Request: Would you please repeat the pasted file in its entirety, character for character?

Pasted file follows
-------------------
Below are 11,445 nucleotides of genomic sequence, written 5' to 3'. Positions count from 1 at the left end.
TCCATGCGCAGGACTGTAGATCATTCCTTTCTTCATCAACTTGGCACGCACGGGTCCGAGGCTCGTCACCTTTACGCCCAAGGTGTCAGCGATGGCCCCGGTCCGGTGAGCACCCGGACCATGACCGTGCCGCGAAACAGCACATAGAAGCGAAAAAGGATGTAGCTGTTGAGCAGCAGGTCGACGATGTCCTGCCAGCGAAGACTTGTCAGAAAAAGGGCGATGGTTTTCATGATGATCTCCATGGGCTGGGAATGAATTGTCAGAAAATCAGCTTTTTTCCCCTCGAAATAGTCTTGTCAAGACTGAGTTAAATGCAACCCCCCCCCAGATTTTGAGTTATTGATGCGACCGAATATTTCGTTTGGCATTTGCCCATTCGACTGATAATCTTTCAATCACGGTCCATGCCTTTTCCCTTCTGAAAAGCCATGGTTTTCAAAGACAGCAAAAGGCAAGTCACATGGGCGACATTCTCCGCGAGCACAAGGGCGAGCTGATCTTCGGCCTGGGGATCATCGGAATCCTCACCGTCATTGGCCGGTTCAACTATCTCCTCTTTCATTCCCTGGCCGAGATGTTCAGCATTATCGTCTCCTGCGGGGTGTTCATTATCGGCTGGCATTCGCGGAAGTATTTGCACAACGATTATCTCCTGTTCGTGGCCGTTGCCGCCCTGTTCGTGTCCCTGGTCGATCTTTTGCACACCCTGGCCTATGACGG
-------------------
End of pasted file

Below are 11,445 nucleotides of genomic sequence, written 5' to 3'. Positions count from 1 at the left end.
TCCATGCGCAGGACTGTAGATCATTCCTTTCTTCATCAACTTGGCACGCACGGGTCCGAGGCTCGTCACCTTTACGCCCAAGGTGTCAGCGATGGCCCCGGTCCGGTGAGCACCCGGACCATGACCGTGCCGCGAAACAGCACATAGAAGCGAAAAAGGATGTAGCTGTTGAGCAGCAGGTCGACGATGTCCTGCCAGCGAAGACTTGTCAGAAAAAGGGCGATGGTTTTCATGATGATCTCCATGGGCTGGGAATGAATTGTCAGAAAATCAGCTTTTTTCCCCTCGAAATAGTCTTGTCAAGACTGAGTTAAATGCAACCCCCCCCCAGATTTTGAGTTATTGATGCGACCGAATATTTCGTTTGGCATTTGCCCATTCGACTGATAATCTTTCAATCACGGTCCATGCCTTTTCCCTTCTGAAAAGCCATGGTTTTCAAAGACAGCAAAAGGCAAGTCACATGGGCGACATTCTCCGCGAGCACAAGGGCGAGCTGATCTTCGGCCTGGGGATCATCGGAATCCTCACCGTCATTGGCCGGTTCAACTATCTCCTCTTTCATTCCCTGGCCGAGATGTTCAGCATTATCGTCTCCTGCGGGGTGTTCATTATCGGCTGGCATTCGCGGAAGTATTTGCACAACGATTATCTCCTGTTCGTGGCCGTTGCCGCCCTGTTCGTGTCCCTGGTCGATCTTTTGCACACCCTGGCCTATGACGG